Oak sooths the nervous system and helps solve problems bringing calm & inner peace. The Celtic name of Duir is thought to be derived from ‘door’ and refers to its association as a doorway to inner strength.




   Holly (Tinne), 8th Moon of the Celtic Year – (July 8 – Aug 4)

Symbol of everlasting life & unconditional love. Provides balance, direction & protection.

Holly is a potent symbol of positive life force. In Pagan mythology the Oak King and the Holly King do battle at both mid-winter & mid-summer. Holly provides protection against negative emotions.



   Hazel (Coll), 9th Moon of the Celtic Year – (Aug 5 – Sept 1)


Fertility, wisdom, knowledge. Helps provide inspiration & inner guidance. Powerful for divining.

Hazel helps open channels to your creativity. It also helps open channels for inspiration and inner knowledge. Hazel rods are commonly used in divining.



  Bramble (or vine) (Muin), 10th Moon of the Celtic Year – (Sept 2 – Sept 29)

Helps with linking & connections.

Some sources show the original Ogham alphabet linked to the vine. However this has been questioned as others have pointed out that the grape vine was probably introduced by the Romans. Other sources show that it was the bramble (being native) that was linked to this lunar month. Unfortunately, we have yet to find a bramble growth thick enough and woody enough to mount on a lathe and turn into a pen – our search continues…..



   Ivy (Gort), 11th Moon of the Celtic Year – (Sept 30 – Oct 27)

Preservation. Transformation through persistence. Helps with perseverance and overcoming obstacles.

Some interpret Ivy as binding or restricting. But ivy overcomes obstacles and climbs high. Its leaves transform as they climb higher. It is rare to find ivy large enough to turn, but we do occasionally.



   Wheatstraw(or Reed) (Ngetal), 12th Moon of the Celtic Year – (Oct 28 – Nov 24)

Source of life. Authority. Sovereignty.

Again, this material does not lend itself to pen making, although we are continuing to think of ways around this.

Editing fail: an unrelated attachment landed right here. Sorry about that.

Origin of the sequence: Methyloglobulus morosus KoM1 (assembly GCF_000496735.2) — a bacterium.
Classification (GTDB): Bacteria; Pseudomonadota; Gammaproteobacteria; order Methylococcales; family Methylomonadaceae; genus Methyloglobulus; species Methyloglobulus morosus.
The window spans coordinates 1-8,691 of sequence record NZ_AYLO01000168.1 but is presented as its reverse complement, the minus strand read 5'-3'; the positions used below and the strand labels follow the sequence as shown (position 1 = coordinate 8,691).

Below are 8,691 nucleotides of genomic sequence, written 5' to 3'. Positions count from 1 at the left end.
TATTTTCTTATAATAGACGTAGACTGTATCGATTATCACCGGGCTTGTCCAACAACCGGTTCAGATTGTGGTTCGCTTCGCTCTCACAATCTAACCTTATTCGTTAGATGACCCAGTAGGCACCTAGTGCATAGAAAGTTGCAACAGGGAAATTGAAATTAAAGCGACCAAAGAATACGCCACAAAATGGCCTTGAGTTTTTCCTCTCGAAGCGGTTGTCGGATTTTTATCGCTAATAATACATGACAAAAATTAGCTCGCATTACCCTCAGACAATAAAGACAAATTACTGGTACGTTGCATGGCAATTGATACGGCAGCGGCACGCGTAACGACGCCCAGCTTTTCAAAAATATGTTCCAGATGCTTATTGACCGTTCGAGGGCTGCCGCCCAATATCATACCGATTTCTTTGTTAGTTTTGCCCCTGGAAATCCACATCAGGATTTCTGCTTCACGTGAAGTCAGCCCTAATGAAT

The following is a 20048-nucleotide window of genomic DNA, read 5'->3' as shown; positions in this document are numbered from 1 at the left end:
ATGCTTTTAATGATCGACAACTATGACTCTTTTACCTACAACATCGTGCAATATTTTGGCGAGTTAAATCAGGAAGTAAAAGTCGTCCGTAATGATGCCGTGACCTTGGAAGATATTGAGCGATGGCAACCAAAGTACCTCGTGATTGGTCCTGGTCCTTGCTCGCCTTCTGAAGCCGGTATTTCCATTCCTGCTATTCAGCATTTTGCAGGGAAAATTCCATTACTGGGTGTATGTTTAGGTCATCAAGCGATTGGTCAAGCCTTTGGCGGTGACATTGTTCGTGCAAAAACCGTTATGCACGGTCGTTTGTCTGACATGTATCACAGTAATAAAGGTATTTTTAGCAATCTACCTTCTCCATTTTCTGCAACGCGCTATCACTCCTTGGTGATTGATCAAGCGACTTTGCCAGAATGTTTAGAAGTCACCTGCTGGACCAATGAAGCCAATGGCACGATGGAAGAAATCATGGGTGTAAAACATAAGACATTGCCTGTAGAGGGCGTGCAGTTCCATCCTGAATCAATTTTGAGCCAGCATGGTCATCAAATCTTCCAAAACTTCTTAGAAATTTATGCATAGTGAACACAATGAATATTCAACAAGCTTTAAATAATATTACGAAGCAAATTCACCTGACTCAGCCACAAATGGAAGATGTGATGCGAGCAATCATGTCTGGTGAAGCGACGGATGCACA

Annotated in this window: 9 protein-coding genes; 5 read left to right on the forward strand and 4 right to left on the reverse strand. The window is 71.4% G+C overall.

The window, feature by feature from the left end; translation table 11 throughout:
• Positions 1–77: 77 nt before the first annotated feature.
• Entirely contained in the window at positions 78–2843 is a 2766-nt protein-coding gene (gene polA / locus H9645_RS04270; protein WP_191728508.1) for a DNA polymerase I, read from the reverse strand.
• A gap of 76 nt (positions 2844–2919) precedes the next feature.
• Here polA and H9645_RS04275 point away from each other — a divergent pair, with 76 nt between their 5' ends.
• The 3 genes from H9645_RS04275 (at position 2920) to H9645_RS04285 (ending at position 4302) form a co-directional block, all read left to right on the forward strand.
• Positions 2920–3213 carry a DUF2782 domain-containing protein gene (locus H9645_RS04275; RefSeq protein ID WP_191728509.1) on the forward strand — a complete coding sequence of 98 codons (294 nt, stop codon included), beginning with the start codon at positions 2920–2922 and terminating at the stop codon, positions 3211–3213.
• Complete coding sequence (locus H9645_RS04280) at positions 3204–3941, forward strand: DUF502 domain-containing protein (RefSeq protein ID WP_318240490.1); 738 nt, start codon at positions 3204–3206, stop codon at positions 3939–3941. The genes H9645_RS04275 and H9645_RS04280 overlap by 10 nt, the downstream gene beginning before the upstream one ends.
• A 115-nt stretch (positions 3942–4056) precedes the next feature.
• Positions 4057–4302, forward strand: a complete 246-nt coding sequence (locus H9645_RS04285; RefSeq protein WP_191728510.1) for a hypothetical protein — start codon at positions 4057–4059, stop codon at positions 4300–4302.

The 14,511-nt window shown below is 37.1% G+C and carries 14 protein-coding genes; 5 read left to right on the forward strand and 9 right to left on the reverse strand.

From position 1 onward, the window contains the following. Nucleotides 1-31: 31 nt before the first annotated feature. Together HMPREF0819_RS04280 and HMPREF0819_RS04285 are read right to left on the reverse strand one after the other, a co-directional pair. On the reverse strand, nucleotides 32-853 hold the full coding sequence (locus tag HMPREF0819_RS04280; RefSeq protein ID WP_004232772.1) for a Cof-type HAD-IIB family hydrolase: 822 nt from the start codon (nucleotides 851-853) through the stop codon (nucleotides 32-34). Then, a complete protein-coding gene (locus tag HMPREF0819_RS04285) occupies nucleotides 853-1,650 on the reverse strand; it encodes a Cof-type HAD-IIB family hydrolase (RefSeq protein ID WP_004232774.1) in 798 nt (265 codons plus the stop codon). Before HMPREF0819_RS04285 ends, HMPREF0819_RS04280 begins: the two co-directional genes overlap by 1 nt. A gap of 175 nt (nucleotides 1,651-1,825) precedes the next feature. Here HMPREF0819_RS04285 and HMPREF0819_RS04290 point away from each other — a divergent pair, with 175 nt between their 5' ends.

Elder (Ruis), 13th Moon of the Celtic Year – (Nov 25 – Dec 23)

Regeneration. Helps with seeing a beginning in the end.

Elder was known as the poor man’s medicine chest. Many parts of the tree including its berries, flowers and leaves were used for healing. Many ancient sites are surrounded by this tree that was revered for its usefulness. It represents the end in the beginning and the beginning in the end and so teaches us the cycle of death & rebirth.



  Apple (Quert) – The Light half of the year.    Mayday to Halloween

Love energies. Cleansing.

Apples were regarded as a symbol of abundance and a gift of love. It is a symbol of healing – especially of the heart.



  Blackthorn (Straif) – The Dark half of the year.   Halloween – to Mayday

Positive perceptions. Helps with secrets. Defensive. Protective.

Whilst there are some darker superstitions attached to Blackthorn, the tree brings cleansing & purification on both physical and emotional levels if used with compassion. It teaches that everything can have a positive outcome. The juice of the sloes was also used in medicine, especially to sooth inflammation of the mouth.



The Solstices


  Scots Pine (Ailm) - 22 Dec - Winter solstice at the start of the year. The start of the renewal of the sun’s power.

The tall Scots Pine stands as a signpost at the beginning of the year. Guidance pointing to the future.



  Gorse (Onn) – 21 March – Spring Equinox

Passion & pitfalls

The gorse has the heady scent of spring. It warns that there can sometimes appear to be a licence for self-indulgence but that self-control sometimes needs to be cultivated. This is another shrub that rarely produces timber of turnable size.



  Heather (Ur) – 21 June – Summer solstice

Peace & solitude, new behaviour patterns, transformation.

Heather regenerates after fire, cleansing and clearing away for the new. Another shrub that rarely grows to the required size to turn.



  Aspen/Poplar (Eadha) - 21 Sept – Autumn equinox

The Oracle.

A tree that whispers on wind. Its shimmering leaves whisper on the breeze teaching us to stop and listen carefully to the quiet voices as sometimes they teach more than those who shout.



  Yew (Ioho) – 21 Dec – Winter solstice at the end of the year. The shortest day.

Wheel of life, death & rebirth, transformation.

The yew tree has the ability for its drooping branches to touch the ground and root. Even once the original trunk decays the life of the same tree continues. New trees grow from the branches, but still part of the original. Because of its association with death & rebirth, transformations, the yew has long been associated with sacred sites – both churchyards and pre-Christian sites. Yew rods were used as Ogham sticks for divination and connecting with ancestors.